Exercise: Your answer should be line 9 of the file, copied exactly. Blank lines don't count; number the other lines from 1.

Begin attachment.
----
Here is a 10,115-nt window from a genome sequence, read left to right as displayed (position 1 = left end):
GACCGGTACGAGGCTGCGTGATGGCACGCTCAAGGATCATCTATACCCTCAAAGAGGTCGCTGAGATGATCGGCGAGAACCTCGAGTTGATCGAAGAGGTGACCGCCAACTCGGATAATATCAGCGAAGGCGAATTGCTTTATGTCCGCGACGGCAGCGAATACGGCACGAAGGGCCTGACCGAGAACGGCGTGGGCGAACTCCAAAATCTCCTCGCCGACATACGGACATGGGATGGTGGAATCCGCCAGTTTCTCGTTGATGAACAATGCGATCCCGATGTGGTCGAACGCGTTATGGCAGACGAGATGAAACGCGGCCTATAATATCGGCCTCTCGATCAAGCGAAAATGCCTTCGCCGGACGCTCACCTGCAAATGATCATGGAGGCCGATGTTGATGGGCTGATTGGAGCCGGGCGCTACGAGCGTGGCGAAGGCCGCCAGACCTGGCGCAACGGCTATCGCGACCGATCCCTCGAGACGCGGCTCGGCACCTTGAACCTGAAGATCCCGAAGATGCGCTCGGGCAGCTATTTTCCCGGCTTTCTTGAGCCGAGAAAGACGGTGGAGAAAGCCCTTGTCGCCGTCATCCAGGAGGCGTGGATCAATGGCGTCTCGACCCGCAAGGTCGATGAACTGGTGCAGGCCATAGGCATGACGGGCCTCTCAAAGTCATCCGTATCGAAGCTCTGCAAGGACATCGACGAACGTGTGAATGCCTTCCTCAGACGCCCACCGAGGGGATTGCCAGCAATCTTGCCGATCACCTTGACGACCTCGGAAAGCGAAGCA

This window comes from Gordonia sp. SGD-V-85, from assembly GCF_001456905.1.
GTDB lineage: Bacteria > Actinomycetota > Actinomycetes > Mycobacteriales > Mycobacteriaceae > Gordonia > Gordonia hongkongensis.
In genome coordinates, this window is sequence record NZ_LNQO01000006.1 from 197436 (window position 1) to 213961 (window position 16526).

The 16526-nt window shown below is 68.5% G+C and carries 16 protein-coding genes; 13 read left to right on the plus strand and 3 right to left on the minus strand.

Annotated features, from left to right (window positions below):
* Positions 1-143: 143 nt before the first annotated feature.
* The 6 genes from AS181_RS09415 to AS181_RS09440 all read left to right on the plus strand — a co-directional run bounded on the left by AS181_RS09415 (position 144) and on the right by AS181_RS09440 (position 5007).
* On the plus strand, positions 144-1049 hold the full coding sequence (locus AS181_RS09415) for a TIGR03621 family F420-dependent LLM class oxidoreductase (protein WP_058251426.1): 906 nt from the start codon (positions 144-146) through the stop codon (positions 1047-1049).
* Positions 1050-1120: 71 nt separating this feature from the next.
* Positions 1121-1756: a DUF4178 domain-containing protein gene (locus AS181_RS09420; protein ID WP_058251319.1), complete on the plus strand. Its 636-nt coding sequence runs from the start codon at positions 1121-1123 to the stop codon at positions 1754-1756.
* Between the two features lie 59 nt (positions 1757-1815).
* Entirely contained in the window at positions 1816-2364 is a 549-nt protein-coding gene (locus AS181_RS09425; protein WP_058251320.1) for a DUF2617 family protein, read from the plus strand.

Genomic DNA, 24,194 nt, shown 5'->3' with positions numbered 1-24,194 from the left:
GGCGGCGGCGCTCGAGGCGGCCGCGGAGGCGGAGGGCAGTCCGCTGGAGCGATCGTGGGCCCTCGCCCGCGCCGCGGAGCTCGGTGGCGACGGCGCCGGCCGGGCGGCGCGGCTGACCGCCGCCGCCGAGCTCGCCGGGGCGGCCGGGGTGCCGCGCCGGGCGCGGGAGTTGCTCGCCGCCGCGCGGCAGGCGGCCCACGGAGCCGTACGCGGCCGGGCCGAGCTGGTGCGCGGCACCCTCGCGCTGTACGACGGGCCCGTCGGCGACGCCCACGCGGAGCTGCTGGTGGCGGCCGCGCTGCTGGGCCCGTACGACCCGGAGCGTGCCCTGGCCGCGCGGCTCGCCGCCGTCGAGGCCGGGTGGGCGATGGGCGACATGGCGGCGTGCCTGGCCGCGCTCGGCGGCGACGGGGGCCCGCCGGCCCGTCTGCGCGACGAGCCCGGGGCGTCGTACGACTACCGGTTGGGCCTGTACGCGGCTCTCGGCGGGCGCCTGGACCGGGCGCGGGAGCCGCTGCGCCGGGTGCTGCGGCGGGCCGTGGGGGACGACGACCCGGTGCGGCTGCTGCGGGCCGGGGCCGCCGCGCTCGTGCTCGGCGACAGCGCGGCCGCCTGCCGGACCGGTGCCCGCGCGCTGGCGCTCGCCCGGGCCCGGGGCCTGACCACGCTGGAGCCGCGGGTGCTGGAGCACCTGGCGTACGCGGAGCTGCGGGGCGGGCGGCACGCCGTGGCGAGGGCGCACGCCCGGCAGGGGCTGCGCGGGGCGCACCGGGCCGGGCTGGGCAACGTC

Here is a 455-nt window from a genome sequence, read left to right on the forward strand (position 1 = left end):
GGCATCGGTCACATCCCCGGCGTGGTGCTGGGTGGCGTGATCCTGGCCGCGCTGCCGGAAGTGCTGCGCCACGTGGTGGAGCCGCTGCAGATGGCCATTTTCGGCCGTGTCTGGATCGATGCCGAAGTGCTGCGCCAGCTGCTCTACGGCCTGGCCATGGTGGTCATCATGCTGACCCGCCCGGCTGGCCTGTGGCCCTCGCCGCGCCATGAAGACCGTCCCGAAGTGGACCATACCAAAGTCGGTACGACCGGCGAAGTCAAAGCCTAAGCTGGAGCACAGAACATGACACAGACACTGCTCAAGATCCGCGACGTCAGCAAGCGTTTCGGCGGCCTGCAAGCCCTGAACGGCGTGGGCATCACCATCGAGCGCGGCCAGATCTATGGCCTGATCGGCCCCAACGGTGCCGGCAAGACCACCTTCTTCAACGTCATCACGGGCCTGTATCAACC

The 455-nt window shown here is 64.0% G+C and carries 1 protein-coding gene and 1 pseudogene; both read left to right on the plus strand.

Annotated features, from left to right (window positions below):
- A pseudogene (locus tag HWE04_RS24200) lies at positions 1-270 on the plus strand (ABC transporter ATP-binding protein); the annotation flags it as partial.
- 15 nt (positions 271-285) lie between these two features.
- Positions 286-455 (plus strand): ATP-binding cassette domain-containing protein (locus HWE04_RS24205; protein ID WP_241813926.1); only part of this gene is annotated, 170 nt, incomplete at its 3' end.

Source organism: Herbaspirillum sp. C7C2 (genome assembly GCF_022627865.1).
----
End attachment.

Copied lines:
* The 6 genes from AS181_RS09415 to AS181_RS09440 all read left to right on the plus strand — a co-directional run bounded on the left by AS181_RS09415 (position 144) and on the right by AS181_RS09440 (position 5007).